The Straightening

Hard rain and strong winds
have a way of upending those things
that are not deeply rooted—
and sometimes even those that are.

Mornings after the summer storms
would cut a swath
through the fields and garden
of our Todd County farm
would find my father
walking along the rows of corn,
lifting the dark green stalks back toward vertical.

Holding the tassel toward heaven,
he’d press his heel down firmly,
first against the windward side—
and sometimes that was enough—
pushing a little extra of earth
to help hold the stalks in place
until the roots had gained a bit more strength,
deepening their grip into denser dirt.

That works right well
when the corn is only leaning a bit,
a suggestion of sorts as to which way
the wind was blowing.

But yesterday’s roughing
has laid these rows of sweet corn
nearly horizontal—
tassels almost touching the earth.
It will take more than a tug
and the push of a single shoe
to stand these shafts back toward the noonday sun.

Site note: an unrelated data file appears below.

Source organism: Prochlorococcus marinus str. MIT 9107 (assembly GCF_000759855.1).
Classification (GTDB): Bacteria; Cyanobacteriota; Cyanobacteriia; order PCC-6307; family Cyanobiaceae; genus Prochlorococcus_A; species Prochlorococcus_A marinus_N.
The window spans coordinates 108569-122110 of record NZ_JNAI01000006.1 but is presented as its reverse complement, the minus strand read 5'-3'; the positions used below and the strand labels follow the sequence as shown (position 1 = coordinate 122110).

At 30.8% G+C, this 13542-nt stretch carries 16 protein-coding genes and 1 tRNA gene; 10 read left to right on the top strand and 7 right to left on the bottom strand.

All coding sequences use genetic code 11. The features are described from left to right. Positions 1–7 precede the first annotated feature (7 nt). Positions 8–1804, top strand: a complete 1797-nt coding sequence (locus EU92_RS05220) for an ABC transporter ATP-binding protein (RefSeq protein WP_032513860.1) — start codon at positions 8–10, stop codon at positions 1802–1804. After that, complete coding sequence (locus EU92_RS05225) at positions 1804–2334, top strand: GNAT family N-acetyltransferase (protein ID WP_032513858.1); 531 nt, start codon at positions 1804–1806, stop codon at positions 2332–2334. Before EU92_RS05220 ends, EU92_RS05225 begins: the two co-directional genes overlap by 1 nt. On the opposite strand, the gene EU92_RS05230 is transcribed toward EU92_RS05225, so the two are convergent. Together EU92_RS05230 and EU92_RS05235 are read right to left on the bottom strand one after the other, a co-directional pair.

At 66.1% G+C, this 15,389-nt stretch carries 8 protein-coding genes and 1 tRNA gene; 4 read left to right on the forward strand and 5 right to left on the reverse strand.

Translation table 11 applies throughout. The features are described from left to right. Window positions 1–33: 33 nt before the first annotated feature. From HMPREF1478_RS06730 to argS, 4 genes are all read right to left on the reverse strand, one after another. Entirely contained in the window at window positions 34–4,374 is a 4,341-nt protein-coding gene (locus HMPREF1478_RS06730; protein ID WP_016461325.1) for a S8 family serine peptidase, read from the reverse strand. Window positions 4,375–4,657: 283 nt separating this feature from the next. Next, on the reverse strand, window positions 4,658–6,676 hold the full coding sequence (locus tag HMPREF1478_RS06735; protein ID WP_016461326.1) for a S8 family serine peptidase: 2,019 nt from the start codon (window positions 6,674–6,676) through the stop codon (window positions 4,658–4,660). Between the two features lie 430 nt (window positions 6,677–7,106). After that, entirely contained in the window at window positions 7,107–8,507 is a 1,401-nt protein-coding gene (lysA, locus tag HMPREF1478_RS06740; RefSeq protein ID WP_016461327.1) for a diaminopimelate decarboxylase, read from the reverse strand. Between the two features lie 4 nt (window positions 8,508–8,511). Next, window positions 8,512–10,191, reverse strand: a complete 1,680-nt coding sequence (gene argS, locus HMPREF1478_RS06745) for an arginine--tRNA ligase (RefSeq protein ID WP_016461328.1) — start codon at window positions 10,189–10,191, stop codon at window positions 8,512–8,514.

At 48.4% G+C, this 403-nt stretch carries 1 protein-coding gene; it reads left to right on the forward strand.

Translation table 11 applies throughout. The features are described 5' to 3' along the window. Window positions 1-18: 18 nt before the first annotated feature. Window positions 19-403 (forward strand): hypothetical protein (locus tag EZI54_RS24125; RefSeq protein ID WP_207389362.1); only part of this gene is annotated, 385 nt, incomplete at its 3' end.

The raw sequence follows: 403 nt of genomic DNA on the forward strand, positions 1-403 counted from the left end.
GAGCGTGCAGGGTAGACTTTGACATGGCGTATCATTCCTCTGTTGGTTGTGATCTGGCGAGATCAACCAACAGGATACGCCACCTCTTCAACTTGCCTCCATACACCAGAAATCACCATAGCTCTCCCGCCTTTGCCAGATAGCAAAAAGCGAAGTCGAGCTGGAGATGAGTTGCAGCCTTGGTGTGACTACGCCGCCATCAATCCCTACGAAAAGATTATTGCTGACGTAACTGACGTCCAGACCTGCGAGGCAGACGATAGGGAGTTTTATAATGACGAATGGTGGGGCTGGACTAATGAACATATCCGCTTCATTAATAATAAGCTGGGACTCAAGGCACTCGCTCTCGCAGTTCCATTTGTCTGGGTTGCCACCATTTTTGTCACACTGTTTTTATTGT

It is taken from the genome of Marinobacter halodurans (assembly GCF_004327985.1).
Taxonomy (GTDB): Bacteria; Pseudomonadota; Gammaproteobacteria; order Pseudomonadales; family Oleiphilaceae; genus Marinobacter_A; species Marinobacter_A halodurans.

Not all that is damaged is destroyed
and the joy of a vivid rainbow
misted against the green bluffs
less than a quarter-mile away
in the near dusk breaking of the clouds
is more than enough in fair trade
for clearing away a half-ton 
of broken branches from the Bradford Pear
and re-tightening a few strands of stretched electric wire.

Even in the taking
our Maker often gives as well.

Blessed be the Name of the Lord.

H. Arnett

About Doc Arnett

Native of southwestern Kentucky currently living in Ark City, Kansas, with my wife of twenty-nine years, Randa. We have, between us, eight children and twenty-eight grandkids. We enjoy singing, worship, remodeling and travel.
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